1807internetfig1 2
1807internetfig1 2
1807internetfig1 2
1807internetfig1 2
1807internetfig1 2

Wi-Fi testing and its importance on performance

June 21, 2018

Wi-Fi is continuing its march into the center of connectivity for all things Internet and broadband, and service providers are starting to feel the pain points of wireless connectivity and systems. Its proliferation in the network as the last connection between the user’s device—that is, phone, tablet, laptop, or TV—directly overlaps the wireless performance with the user’s perception of the Internet performance. Simply put, a lot of users don’t differentiate between a wireless problem and an Internet service problem, leading to service calls and truck rolls. That’s especially true if the service provider supplied the Wi-Fi access point as part of the service. Service providers are keen to improve the Wi-Fi performance and lower the support costs, and Wi-Fi testing is central to preventing unnecessary performance problems in deployments.

In all testing, several key factors reign supreme: repeatability, automation, and realism. The tests being performed on the device under test need to be well aligned with the

Figure 1. Wireless isolation chamber with near-field antennas

deployment scenarios for that device. Testing a Wi-Fi access point with all the stations placed 1 m away, with an ideal antenna orientation, might produce great peak performance results but won’t reveal much about the access point’s expected field performance. Likewise, it’s critical that test results be repeatable, which increases the confidence in the measurement. I promise not to dive into an explanation of confidence intervals in measurements, but if we consider both of these issues when developing test methodologies and implementations for Wi-Fi, devices passing the testing should exhibit improved performance in real deployments.

A simple list of common problems in Wi-Fi deployments includes issues with range, throughput, noise mitigation, airtime fairness, and interoperability. We can also add roaming and mesh to this list, if we consider that service providers will be turning to whole home solutions for future offerings. Given this list, the next step is to develop test cases for each category, such as measurements of a Wi-Fi access point’s performance as the range (distance) between the station and access point increases. But, you can actually break that test into two discrete cases, where the range is fixed for each test point (that is, the user’s device isn’t moving), and a range that is increasing or changing throughout the test (that is, the user’s device is moving). Both cases will happen in real deployments and will have different performance metrics.

With our first two test scenarios, now we have to consider the implementation, which is where repeatability becomes critical. In today’s world, open-air wireless testing is nearly impossible, unless you have a lot of physical space you can keep everyone else (and their devices) away from, which is a far cry from a typical lab or office environment. Working in wireless isolation chambers can solve the issue of interference from the existing wireless networks, while also creating a new set of challenges. Those challenges include reflections inside the chamber, creating a realistic wireless channel between the access point and station, and adding deterministic levels of interference. At the UNH-IOL, we implement all our wireless testing in isolation chambers, which is key to the repeatability of our results.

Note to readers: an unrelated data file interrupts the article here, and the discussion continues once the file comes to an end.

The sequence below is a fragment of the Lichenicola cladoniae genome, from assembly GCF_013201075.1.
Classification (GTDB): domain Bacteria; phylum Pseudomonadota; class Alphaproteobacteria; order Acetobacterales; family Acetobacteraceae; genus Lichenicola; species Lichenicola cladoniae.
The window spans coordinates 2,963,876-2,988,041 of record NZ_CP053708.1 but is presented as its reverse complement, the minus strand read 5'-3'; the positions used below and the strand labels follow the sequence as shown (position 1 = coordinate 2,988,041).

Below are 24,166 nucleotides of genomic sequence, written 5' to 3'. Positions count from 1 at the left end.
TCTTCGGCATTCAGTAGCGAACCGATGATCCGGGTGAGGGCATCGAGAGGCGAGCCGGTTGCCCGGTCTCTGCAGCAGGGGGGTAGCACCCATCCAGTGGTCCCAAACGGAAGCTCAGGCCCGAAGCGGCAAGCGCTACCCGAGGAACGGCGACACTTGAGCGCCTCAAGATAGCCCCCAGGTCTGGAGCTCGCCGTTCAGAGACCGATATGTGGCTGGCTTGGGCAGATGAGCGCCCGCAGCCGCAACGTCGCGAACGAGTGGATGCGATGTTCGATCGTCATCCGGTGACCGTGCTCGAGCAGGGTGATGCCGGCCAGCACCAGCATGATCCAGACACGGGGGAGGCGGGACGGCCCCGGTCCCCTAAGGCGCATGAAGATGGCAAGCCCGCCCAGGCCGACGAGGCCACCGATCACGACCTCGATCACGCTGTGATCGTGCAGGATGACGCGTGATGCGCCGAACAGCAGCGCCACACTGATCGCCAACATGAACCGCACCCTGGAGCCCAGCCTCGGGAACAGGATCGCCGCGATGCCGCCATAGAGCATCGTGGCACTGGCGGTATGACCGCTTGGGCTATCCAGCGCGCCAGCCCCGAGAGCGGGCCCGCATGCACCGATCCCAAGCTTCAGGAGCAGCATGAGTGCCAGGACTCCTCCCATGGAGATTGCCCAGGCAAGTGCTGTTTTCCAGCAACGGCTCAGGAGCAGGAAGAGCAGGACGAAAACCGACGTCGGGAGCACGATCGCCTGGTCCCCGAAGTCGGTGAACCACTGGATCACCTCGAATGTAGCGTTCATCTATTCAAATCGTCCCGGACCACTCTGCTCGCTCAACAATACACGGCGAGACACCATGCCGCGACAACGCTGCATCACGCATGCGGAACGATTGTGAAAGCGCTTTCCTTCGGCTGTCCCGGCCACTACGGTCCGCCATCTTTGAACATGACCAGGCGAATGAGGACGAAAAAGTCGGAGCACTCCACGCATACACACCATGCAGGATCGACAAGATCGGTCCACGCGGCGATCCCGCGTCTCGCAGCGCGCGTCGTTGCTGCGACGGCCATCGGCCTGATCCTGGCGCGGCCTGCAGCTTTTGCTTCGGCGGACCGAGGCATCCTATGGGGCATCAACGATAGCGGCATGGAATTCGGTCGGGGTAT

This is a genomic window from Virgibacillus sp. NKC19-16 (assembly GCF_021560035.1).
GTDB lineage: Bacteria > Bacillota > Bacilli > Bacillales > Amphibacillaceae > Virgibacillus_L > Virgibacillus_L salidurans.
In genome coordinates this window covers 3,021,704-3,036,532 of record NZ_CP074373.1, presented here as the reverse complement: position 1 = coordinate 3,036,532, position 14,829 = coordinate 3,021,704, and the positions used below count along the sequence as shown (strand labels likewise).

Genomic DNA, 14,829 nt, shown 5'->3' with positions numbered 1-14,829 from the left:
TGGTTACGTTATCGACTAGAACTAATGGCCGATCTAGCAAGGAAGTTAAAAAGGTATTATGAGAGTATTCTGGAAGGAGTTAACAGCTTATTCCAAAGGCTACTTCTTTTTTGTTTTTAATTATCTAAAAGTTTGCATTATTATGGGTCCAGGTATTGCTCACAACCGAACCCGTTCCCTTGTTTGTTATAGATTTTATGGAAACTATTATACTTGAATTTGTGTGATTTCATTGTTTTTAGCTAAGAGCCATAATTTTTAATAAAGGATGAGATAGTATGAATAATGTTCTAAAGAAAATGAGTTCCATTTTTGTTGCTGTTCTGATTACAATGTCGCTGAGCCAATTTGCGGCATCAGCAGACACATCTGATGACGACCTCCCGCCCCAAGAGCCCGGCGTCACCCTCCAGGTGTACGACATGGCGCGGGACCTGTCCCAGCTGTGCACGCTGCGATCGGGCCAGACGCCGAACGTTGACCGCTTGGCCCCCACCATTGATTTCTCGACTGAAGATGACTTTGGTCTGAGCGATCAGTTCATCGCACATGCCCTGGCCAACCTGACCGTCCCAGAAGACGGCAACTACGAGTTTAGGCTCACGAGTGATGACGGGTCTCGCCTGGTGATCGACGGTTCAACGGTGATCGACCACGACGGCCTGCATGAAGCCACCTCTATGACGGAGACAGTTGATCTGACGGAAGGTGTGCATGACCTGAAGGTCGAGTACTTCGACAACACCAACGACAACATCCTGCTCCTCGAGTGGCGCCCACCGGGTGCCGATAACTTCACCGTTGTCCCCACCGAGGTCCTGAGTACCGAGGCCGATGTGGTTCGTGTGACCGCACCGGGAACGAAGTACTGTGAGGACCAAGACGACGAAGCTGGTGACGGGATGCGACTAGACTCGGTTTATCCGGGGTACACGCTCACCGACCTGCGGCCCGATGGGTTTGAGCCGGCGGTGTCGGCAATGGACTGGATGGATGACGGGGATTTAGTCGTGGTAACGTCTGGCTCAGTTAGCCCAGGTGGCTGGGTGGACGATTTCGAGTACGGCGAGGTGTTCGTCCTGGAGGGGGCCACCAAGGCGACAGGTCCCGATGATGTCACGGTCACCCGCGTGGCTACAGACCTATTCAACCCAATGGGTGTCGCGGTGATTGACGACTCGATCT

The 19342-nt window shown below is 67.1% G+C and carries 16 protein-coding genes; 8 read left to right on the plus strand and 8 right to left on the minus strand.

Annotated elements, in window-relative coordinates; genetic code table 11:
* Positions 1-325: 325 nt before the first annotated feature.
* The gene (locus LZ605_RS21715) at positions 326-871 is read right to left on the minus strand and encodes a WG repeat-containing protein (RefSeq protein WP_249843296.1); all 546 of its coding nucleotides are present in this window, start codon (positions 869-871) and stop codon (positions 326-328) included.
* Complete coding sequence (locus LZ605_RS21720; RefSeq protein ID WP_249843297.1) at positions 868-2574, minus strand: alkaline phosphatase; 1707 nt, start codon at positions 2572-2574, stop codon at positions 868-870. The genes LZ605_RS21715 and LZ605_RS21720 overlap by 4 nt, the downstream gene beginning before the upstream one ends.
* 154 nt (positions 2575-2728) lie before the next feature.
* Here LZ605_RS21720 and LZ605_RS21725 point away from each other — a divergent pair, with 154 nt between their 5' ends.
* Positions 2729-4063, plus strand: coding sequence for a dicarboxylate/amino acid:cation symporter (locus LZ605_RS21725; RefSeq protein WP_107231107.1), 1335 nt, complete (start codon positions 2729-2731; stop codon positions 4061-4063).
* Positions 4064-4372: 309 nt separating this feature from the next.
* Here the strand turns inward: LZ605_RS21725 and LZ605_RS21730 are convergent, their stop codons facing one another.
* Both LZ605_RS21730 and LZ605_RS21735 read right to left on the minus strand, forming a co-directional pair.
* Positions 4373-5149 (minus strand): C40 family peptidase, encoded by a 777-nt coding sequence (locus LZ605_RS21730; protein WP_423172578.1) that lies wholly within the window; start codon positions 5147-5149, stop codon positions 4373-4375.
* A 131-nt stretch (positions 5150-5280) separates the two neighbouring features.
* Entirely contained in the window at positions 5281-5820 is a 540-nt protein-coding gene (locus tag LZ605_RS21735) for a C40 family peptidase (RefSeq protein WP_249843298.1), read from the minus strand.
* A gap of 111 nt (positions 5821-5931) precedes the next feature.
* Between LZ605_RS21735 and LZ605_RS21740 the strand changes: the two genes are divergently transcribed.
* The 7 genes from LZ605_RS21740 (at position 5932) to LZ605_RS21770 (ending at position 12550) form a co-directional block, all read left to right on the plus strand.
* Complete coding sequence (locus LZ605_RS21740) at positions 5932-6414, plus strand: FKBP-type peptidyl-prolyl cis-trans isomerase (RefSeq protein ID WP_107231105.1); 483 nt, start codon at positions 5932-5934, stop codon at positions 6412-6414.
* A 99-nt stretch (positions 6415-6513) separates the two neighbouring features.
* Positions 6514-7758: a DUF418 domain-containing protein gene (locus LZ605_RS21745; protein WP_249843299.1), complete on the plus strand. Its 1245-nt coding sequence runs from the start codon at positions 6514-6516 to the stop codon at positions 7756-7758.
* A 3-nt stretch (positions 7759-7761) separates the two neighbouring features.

We’ve worked closely with octoScope to develop test methods that realistically simulate real-world scenarios, such as those described above. These methods include use of a channel emulator, multiple near-field antennas, and individual controlled attenuators to create the multipath environment (Figure 1). This path (channel) models the typical home or small-business environment, while allowing precise control over the attenuation (distance) between the access point and station. It’s also possible to swap the station for test equipment which can act as multiple stations simultaneously, further increasing the realism of the test, while maintaining control over the test environment and operation.

In the range/throughput testing, throughput is measured, while also looking into the total latency and impacts on the different higher layer protocols. Specifically, performance of TCP and UDP will be different, depending on the physical-layer performance, latency, and jitter. Providing measurements on both protocols helps provide a complete picture of the system’s performance and can uncover potential problems. Ideally, this type of lab testing uncovers problems before devices reach the field, where troubleshooting costs increase. The lab testing can prove a device meets a predetermined set of performance requirements, across a wide variety of test conditions simulating the real world. With repeatable testing, it’s possible to quickly spot regression issues, or compare new devices to older models. This ensures users get access to the best possible devices and cuts down on the service providers’ support costs. A webcast described in a web-exclusive article1 provides more information.

1. Lavoie, Lincoln, “UNH-IOL addresses Broadband Forum’s Wi-Fi test plan,” EE-Evaluation Engineering Online, May 30, 2018.

About the author

Lincoln Lavoie is a senior engineer and acts as an industry lead for the executive steering body at the University of New Hampshire InterOperability Laboratory (UNH-IOL). In this role, he is responsible for the technical management of the broadband access technology grounds, including NFV, Wi-FI, DSL, Gfast, GPON, and PoE. In addition to his duties with the UNH-IOL, he participates in many industry organizations, including the Broadband Forum (BBF) and OPNFV.


To join the conversation, and become an exclusive member of Electronic Design, create an account today!